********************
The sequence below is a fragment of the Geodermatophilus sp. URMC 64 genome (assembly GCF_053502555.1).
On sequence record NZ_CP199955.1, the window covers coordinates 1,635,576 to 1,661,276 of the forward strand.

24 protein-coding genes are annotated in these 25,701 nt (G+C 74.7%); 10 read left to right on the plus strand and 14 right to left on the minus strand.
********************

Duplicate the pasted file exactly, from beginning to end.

The sequence below is a fragment of the Geodermatophilus sp. URMC 64 genome (assembly GCF_053502555.1).
On sequence record NZ_CP199955.1, the window covers coordinates 1,635,576 to 1,661,276 of the forward strand.

24 protein-coding genes are annotated in these 25,701 nt (G+C 74.7%); 10 read left to right on the plus strand and 14 right to left on the minus strand.